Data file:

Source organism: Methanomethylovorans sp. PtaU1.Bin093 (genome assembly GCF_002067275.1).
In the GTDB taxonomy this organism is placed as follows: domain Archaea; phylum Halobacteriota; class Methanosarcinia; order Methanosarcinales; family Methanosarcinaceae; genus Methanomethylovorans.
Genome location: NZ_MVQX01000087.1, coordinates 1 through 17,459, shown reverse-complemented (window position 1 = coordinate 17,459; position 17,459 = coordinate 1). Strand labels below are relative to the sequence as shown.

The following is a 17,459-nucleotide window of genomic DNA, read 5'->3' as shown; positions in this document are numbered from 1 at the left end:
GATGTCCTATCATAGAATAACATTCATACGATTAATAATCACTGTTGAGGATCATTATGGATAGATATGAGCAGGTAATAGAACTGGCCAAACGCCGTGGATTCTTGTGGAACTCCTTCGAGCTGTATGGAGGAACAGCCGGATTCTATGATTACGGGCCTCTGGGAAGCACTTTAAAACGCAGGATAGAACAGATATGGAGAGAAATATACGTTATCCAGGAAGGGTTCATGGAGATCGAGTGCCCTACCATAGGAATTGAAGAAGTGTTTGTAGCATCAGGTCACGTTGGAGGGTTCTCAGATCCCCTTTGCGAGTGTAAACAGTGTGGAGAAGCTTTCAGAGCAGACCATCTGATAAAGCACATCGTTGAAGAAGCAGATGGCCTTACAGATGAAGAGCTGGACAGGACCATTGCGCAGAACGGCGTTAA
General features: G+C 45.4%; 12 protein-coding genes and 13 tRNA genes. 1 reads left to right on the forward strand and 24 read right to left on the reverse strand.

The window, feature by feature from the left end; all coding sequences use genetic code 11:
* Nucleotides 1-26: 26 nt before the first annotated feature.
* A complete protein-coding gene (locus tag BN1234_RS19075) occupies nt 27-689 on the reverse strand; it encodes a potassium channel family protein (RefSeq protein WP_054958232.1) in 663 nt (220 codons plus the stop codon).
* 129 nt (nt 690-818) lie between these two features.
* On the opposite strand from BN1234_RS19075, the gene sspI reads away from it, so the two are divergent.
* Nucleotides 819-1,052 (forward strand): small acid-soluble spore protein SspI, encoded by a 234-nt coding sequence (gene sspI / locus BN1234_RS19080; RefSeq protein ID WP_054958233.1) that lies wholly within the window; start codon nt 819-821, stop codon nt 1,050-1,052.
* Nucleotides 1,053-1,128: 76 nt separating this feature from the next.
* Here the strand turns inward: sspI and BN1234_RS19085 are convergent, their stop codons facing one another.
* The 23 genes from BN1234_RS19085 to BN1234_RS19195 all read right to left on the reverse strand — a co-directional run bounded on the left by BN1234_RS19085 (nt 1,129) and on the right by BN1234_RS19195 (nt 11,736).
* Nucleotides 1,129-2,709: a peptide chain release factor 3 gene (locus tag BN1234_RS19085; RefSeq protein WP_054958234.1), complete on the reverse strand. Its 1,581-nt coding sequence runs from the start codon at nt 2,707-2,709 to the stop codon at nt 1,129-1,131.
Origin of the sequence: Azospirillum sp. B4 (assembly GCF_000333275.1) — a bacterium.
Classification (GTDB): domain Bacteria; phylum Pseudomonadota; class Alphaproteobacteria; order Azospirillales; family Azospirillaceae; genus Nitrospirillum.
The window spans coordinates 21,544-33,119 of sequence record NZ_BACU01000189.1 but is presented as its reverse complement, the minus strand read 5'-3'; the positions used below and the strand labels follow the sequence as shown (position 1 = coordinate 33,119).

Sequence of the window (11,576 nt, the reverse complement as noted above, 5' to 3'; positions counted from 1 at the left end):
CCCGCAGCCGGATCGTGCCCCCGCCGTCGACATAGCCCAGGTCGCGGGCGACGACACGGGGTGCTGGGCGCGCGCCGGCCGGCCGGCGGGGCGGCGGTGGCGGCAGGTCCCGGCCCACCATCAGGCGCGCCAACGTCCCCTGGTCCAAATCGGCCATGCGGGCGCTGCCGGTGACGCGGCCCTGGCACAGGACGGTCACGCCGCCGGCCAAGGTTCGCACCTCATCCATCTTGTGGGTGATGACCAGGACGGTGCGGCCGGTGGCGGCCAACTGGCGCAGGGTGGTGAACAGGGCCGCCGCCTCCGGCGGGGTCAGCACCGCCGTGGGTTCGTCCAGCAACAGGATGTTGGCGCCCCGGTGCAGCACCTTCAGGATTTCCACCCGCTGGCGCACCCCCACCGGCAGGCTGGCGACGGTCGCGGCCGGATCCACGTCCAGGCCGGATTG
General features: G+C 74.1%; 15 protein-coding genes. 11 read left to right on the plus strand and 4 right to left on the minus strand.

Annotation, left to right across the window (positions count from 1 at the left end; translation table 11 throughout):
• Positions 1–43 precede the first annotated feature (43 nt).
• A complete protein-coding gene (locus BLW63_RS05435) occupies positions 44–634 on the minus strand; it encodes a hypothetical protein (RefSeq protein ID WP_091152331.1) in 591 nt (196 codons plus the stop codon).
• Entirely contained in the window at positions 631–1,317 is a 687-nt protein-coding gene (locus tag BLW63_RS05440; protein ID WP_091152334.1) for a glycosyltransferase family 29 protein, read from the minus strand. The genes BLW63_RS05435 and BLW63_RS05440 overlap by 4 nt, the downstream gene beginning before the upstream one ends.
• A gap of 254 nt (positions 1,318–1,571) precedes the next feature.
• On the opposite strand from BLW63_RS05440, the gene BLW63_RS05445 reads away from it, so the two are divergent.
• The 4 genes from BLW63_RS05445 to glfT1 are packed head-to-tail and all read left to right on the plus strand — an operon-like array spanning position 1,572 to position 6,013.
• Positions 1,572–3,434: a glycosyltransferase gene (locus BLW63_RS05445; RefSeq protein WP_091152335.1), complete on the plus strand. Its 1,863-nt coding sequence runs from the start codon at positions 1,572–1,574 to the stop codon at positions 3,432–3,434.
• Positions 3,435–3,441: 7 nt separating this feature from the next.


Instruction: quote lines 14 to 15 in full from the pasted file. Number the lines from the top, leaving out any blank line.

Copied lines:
* Here the strand turns inward: sspI and BN1234_RS19085 are convergent, their stop codons facing one another.
* The 23 genes from BN1234_RS19085 to BN1234_RS19195 all read right to left on the reverse strand — a co-directional run bounded on the left by BN1234_RS19085 (nt 1,129) and on the right by BN1234_RS19195 (nt 11,736).